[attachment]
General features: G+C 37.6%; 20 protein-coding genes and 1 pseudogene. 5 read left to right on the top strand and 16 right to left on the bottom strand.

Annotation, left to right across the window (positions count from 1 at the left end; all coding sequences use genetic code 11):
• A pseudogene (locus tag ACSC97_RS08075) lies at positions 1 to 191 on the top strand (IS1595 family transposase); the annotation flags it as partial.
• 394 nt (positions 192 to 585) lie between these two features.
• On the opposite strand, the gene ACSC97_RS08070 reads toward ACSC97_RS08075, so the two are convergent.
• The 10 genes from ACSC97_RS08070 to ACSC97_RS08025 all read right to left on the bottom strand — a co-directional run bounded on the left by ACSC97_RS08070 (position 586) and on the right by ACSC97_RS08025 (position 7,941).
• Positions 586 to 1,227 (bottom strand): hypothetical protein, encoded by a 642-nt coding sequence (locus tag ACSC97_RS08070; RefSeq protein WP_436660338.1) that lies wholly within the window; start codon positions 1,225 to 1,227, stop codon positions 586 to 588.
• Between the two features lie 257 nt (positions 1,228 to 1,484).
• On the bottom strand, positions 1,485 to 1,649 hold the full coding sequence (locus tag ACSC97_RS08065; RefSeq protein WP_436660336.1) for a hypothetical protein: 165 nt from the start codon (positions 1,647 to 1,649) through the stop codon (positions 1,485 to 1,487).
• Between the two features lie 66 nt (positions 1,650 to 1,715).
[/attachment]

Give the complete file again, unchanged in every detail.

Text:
General features: G+C 37.6%; 20 protein-coding genes and 1 pseudogene. 5 read left to right on the top strand and 16 right to left on the bottom strand.

Annotation, left to right across the window (positions count from 1 at the left end; all coding sequences use genetic code 11):
• A pseudogene (locus tag ACSC97_RS08075) lies at positions 1 to 191 on the top strand (IS1595 family transposase); the annotation flags it as partial.
• 394 nt (positions 192 to 585) lie between these two features.
• On the opposite strand, the gene ACSC97_RS08070 reads toward ACSC97_RS08075, so the two are convergent.
• The 10 genes from ACSC97_RS08070 to ACSC97_RS08025 all read right to left on the bottom strand — a co-directional run bounded on the left by ACSC97_RS08070 (position 586) and on the right by ACSC97_RS08025 (position 7,941).
• Positions 586 to 1,227 (bottom strand): hypothetical protein, encoded by a 642-nt coding sequence (locus tag ACSC97_RS08070; RefSeq protein WP_436660338.1) that lies wholly within the window; start codon positions 1,225 to 1,227, stop codon positions 586 to 588.
• Between the two features lie 257 nt (positions 1,228 to 1,484).
• On the bottom strand, positions 1,485 to 1,649 hold the full coding sequence (locus tag ACSC97_RS08065; RefSeq protein WP_436660336.1) for a hypothetical protein: 165 nt from the start codon (positions 1,647 to 1,649) through the stop codon (positions 1,485 to 1,487).
• Between the two features lie 66 nt (positions 1,650 to 1,715).